By Tom Strang
SVP Maritime Affairs, Carnival Corp. & plc
Over the last ten years, the cruise industry has come a long way on its journey to becoming a greener industry.
It’s no secret that this is an industry which has previously been battered by mainstream media for its impact on the wider environment– but the tides have turned, and are continuing to do so. Whereas recycling, incinerating and waste-processing were once considered cutting-edge on cruise ships just over a decade ago, such processes today are now fundamental.
And it doesn’t stop there. Because of new regulations set out by the International Maritime Organization (IMO), there is a greater drive than ever before to build ships that utilise cleaner fuels, such as LNG. The European Union is investing heavily in infrastructure that allows for the use of cleaner fuels, and we are seeing this being followed in the Far East and the US.
However, there is always more progress this industry can make – and with IMO’s 2020 sulphur cap in mind, I see this as an incredibly exciting challenge.
The impending IMO 2020 Sulphur Cap
In 2016, IMO announced that 2020 will be the date for reduction of marine fuel sulphur; meaning ships will be required to use alternative fuels with a lower sulphur content or continue with high-sulphur fuel oil in conjunction with exhaust gas cleaning systems.
Cruising has never been an industry to shy away from a challenge and there are two big hurdles for making the transition to LNG which we must tackle.
The first of the two hurdles is infrastructure. There are currently very few LNG bunker supply vessels available to deliver the quantity of LNG that we require in the locations that we need it. Therefore, it is only by working together with carefully chosen partners that we can build the necessary infrastructure.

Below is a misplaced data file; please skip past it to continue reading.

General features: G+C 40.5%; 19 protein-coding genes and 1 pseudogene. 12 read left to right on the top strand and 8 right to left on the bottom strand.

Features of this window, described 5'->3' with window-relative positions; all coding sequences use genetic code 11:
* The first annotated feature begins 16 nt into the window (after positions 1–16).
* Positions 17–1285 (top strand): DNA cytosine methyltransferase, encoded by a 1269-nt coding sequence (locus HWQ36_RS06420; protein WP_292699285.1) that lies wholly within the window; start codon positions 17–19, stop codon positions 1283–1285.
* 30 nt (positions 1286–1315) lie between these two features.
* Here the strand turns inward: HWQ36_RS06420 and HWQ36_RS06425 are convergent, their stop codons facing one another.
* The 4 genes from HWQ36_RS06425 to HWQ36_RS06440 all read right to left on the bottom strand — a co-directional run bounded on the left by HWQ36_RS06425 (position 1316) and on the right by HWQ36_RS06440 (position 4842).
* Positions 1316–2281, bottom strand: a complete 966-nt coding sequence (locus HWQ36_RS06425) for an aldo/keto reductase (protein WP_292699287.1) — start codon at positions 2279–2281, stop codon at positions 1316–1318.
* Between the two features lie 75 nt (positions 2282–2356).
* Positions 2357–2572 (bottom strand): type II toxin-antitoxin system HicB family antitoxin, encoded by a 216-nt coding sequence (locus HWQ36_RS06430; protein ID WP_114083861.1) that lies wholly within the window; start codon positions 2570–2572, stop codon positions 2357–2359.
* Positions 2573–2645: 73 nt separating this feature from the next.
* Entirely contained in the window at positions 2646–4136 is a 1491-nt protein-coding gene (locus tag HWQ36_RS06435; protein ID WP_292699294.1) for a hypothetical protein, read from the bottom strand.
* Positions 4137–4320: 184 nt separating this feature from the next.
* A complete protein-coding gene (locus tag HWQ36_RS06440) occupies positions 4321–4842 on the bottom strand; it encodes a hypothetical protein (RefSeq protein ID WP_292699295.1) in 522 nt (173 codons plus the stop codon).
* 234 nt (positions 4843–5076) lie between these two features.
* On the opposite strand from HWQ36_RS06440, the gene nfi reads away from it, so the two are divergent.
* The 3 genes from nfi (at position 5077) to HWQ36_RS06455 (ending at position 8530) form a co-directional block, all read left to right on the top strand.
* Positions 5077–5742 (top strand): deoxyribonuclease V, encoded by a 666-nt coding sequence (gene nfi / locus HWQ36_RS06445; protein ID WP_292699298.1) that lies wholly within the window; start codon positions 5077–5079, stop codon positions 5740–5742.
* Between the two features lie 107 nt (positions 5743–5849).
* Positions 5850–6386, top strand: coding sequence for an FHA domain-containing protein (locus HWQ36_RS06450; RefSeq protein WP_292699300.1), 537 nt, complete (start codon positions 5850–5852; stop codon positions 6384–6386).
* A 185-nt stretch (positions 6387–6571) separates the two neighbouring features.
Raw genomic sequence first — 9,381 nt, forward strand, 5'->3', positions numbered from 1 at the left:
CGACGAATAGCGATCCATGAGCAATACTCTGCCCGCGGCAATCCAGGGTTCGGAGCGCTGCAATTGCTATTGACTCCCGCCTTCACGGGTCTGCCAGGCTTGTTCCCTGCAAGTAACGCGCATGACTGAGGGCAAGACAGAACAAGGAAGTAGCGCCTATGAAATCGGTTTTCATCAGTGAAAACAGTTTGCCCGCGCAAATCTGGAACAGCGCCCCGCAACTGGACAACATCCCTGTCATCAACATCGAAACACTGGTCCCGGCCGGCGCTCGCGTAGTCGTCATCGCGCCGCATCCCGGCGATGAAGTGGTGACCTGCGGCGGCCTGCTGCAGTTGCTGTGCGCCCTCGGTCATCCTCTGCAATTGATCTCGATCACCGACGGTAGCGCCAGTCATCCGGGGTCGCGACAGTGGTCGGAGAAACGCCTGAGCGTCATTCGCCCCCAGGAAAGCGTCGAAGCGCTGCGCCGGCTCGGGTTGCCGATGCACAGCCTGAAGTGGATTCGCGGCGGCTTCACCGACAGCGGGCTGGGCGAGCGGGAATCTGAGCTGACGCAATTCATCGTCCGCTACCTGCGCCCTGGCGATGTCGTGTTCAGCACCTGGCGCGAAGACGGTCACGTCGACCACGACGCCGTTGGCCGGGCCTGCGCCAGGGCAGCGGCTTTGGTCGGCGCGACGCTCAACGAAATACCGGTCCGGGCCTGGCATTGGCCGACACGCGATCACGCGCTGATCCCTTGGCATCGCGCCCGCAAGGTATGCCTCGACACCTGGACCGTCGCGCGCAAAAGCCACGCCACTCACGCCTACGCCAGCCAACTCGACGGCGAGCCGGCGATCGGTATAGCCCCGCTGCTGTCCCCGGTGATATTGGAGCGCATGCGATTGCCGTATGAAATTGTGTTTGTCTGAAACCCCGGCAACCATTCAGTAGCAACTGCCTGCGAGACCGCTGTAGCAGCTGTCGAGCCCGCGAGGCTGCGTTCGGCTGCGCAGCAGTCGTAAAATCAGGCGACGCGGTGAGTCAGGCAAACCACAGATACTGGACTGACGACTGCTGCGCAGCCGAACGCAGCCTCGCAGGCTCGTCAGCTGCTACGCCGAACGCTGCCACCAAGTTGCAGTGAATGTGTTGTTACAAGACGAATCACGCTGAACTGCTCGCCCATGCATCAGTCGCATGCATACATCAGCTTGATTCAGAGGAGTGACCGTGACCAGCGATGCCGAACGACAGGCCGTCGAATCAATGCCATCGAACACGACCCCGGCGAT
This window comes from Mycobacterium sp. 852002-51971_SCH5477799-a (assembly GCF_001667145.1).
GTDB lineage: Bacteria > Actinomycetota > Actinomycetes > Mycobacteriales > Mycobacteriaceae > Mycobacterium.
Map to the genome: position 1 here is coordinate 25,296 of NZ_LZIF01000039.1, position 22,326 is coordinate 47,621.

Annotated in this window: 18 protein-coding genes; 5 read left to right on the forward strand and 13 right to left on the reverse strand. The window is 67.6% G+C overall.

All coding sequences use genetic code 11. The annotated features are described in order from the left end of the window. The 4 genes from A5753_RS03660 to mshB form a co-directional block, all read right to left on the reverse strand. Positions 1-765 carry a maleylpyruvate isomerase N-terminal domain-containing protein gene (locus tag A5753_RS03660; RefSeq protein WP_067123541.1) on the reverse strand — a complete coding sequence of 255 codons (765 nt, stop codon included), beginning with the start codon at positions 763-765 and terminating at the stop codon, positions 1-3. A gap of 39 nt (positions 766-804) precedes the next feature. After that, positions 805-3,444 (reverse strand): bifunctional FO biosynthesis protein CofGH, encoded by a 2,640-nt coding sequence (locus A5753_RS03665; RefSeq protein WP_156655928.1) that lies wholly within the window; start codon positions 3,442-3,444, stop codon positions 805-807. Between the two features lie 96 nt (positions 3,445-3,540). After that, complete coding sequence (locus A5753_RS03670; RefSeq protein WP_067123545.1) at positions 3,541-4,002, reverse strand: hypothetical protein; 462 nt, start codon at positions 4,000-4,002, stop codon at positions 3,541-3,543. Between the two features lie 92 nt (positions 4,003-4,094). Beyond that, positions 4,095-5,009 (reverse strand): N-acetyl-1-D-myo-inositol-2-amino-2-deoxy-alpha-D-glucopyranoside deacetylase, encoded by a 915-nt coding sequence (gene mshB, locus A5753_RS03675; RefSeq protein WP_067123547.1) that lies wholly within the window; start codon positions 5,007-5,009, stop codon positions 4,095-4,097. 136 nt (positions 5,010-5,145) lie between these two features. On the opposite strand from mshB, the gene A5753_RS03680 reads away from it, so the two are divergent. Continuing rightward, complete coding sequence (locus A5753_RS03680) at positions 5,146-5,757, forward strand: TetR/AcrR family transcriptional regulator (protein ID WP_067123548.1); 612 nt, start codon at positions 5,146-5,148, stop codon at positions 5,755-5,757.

The second hurdle is upskilling crew. The new ship systems are ground-breaking and, while ferries have used LNG for some time, these will be prototype designs for us. As safety is always paramount we need to build a robust and reliable training and monitoring programme to ensure the safe use of these systems. At Carnival Corporation, we’re leaving this barrier behind with our own training establishment (the CSMART Academy, as part of the Arison Maritime Center in Almere near Amsterdam), where we have replicated the engineering control systems for our next generation LNG fuelled ships – meaning we are able to train our crews in their operation in the safety of a classroom.
Mediterranean ports paving the way for LNG
Several ports around the world have stepped up to support making the future of LNG a top priority.
For example, Carnival Corporation recently worked with the Port of Barcelona to open the Helix Cruise Center, which will accommodate next-generation “green” cruise ships powered by LNG. Even before the opening of the new facility, however, the Port of Barcelona was at the forefront of advances in LNG as a power source. In 2017, Barcelona, working with Carnival Corporation, became the first cruise port in the Mediterranean with facilities to supply LNG, joining five other ports in Northern Europe, when it welcomed AIDA Cruises’ ground-breaking AIDAperla - the first ship in the Mediterranean with dual-fuel engines that can switch to LNG for power when in port. AIDAperla was supplied by truck with low-emission LNG many times while docked in the Port of Barcelona.
Its sister ship, AIDAprima, similarly pioneered the use of LNG in ports in Northern Europe. Like Carnival Corporation, our partner ports in Northern Europe and the Mediterranean are committed to reducing air emissions and improving air quality. We have worked closely with Marseilles and continue to work with Civitavecchia to make LNG bunkering a reality.
What does this mean for reducing air pollution?
LNG emits zero sulphur oxides (SOx) and virtually zero particulate matter (PM), as well as significantly lower nitrous oxides (NOx), and with best practices and appropriate technologies in place we can reduce the emission of greenhouse gases (GHG) by 10-20%. As part of our effort to meet the IMO regulations and achieve our own goals, there was a strong interest to select and implement fuel sourcing that would dramatically reduce our rate of emissions and footprint.